Howard Cash: Thatís true and you remember there are 210 storey skyscrapers that came down. One of the striking things about Ground Zero for those who worked there, not even as much what we found but what wasnít found is 20% of all the office space in Manhattan on the ground. And there was no office furniture, no computers and desks, no doors, so you can imagine what it did to the people. And not only were they torn to pieces by falling steel and reinforced concrete but they were co-mingled. A lot of effort was taken to try and make sure, as remains came to the morgue, the anthropologist who was the first to review them would try and ensure that nothing went into a body bag that could possibly be more than one person but it really wasnít always possible to tell.

Richard Aedy: All of this massive destruction meant that the usual methods of identifying people, Iím thinking of fingerprints and dental records in particular, only took you so far.

Howard Cash: Thatís true, there were quite a few people who were identified initially, or maybe parts of their remains were identified initially, by fingerprints of dental records. But when I say something specific I hope your listeners wonít think Iím being disrespectful to the memories of the people killed, but thereís no other way to communicate the information. If you find somebodyís leg or an individual vertebrae there are no fingerprints, there are no teeth to work with.

Richard Aedy: Now there was DNA analysis done and there was already some large DNA analysis programs kind of in operation fairly quickly afterwards.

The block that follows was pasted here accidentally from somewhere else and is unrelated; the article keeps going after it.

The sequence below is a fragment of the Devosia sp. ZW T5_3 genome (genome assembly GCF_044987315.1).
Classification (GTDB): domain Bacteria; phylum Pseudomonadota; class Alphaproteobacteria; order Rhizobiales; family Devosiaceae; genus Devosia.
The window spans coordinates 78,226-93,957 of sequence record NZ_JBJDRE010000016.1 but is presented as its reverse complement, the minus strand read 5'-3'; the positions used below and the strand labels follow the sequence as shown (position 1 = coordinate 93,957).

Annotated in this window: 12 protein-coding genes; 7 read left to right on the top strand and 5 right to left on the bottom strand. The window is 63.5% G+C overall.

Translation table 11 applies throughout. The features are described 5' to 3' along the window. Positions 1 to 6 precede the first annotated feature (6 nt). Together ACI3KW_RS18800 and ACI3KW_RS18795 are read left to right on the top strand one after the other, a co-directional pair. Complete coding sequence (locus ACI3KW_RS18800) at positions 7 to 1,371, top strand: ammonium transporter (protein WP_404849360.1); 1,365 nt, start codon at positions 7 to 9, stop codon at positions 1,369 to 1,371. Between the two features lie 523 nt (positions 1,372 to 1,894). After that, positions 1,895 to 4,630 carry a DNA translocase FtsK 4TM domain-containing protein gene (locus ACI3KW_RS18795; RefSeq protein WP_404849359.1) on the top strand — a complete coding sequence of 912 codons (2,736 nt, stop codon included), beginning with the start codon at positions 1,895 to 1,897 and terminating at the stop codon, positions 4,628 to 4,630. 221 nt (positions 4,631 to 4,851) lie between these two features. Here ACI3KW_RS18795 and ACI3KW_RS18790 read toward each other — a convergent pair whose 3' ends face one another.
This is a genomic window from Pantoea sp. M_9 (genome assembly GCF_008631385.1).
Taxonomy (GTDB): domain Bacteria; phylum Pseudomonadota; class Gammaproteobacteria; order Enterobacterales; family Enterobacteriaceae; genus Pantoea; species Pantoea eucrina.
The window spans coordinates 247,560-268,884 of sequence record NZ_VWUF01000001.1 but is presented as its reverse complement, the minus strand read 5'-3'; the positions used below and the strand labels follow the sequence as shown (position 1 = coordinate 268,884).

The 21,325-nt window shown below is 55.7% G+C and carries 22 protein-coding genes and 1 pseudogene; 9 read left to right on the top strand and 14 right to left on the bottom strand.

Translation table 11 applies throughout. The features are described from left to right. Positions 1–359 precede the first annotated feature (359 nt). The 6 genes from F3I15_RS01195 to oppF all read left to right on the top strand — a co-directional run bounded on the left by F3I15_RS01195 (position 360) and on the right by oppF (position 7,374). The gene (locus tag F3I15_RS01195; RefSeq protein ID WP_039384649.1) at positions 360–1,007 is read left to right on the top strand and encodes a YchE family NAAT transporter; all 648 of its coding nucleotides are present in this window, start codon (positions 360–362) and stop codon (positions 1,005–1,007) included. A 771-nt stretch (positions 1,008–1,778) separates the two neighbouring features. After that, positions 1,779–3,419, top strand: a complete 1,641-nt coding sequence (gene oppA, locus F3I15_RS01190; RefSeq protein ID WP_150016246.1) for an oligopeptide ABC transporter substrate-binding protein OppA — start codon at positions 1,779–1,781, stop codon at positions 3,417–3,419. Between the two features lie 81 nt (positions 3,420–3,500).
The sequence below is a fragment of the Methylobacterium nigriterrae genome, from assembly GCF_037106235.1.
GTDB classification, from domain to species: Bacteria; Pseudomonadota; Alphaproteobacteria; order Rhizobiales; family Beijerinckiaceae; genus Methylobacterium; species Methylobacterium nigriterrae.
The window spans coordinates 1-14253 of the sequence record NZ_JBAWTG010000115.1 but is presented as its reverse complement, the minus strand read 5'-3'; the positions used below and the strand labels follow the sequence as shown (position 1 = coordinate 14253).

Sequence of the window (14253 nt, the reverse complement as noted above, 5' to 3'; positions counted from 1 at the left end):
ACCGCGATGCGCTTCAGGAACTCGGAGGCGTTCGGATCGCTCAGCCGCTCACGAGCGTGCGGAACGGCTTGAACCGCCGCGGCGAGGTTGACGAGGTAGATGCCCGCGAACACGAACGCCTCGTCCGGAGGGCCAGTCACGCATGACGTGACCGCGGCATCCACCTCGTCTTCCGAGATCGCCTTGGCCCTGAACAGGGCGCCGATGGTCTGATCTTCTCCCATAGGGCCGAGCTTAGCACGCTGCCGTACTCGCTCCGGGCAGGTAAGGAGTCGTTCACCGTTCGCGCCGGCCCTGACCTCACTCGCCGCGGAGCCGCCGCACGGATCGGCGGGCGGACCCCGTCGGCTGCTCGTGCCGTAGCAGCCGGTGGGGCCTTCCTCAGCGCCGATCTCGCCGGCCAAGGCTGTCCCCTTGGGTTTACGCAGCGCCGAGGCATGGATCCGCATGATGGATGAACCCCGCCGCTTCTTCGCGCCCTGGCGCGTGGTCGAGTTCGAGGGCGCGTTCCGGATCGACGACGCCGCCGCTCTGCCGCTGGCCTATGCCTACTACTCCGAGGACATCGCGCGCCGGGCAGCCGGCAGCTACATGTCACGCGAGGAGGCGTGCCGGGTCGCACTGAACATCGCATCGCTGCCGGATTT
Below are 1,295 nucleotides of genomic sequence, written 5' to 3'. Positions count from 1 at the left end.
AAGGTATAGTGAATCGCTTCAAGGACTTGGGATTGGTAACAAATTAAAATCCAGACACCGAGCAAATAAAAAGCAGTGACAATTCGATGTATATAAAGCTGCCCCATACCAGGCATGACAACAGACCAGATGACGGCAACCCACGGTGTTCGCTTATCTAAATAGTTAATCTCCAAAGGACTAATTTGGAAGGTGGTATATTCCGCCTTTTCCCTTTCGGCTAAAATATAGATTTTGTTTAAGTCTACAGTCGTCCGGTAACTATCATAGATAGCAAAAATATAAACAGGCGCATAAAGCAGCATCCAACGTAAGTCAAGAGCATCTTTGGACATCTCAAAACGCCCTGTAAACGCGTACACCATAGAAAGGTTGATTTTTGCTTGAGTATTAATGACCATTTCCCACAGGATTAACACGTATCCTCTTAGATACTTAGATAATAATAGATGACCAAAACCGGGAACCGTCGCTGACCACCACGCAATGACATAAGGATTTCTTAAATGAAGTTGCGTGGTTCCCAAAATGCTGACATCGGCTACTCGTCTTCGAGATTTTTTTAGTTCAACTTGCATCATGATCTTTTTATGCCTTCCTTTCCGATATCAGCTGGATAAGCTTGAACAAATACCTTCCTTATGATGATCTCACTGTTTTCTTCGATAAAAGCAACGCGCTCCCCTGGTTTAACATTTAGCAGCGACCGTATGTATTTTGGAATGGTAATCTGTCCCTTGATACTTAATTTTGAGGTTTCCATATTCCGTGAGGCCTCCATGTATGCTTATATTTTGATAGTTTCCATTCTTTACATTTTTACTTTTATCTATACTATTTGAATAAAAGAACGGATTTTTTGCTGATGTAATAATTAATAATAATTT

Howard Cash: Well the first attempts were using something called CoDIS, it was developed by the FBI here in the States and itís widely used elsewhere in the country for matching DNA fingerprints as theyíre commonly called for crime scenes.

Richard Aedy: DNA fingerprints, these are brief stretches out of the three billion bases that make up our DNA that repeat over and over, and itís matching these at different locations on the DNA isnít it?

Howard Cash: Right, so in a particular one of these locations each of us will have two copies of the stretch of DNA Ė one from our mother, one from our father Ė and depending on these short tandem repeats, youíll remember from high school that DNA is made up of kind of four building blocks Ė A C G and T. And you can spell anything, make any gene from those four letters like you can make any English book by combining the 26 letters of our alphabet. But these short repeats might say ACTT, ACTT, ACTT, ACTT and when I measure how long that stretch of DNA is, I might find out that I got 12 from one of my parents and 15 from another parent. And at that same location you got 9 from one parent and 20 from your other parent. And then we check 13 of those locations, so itís like a combination lock that instead of turning three times right to left, you turn 13 times. The chances of any two people having a whole combination identical other than identical twins is about one in 200-500 trillion.

Richard Aedy: That would seem to be fairly comprehensive, what was the limitation of using DNA fingerprinting when it came to identifying victims of September 11th?